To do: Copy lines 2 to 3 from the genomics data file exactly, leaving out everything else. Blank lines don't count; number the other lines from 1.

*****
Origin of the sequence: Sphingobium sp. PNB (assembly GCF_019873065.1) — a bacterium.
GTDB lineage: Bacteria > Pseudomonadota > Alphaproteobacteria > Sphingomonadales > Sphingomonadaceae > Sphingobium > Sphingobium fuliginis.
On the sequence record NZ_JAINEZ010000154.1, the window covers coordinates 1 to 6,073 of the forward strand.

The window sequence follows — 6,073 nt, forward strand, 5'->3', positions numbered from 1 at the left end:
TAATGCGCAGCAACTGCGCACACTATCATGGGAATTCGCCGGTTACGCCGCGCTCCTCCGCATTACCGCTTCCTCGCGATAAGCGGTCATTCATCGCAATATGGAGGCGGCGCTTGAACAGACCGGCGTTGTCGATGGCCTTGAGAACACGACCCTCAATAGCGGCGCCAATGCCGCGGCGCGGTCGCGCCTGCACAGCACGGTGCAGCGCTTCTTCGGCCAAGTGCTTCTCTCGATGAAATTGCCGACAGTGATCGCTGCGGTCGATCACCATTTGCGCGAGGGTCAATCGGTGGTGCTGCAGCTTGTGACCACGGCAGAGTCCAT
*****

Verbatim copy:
GTDB lineage: Bacteria > Pseudomonadota > Alphaproteobacteria > Sphingomonadales > Sphingomonadaceae > Sphingobium > Sphingobium fuliginis.
On the sequence record NZ_JAINEZ010000154.1, the window covers coordinates 1 to 6,073 of the forward strand.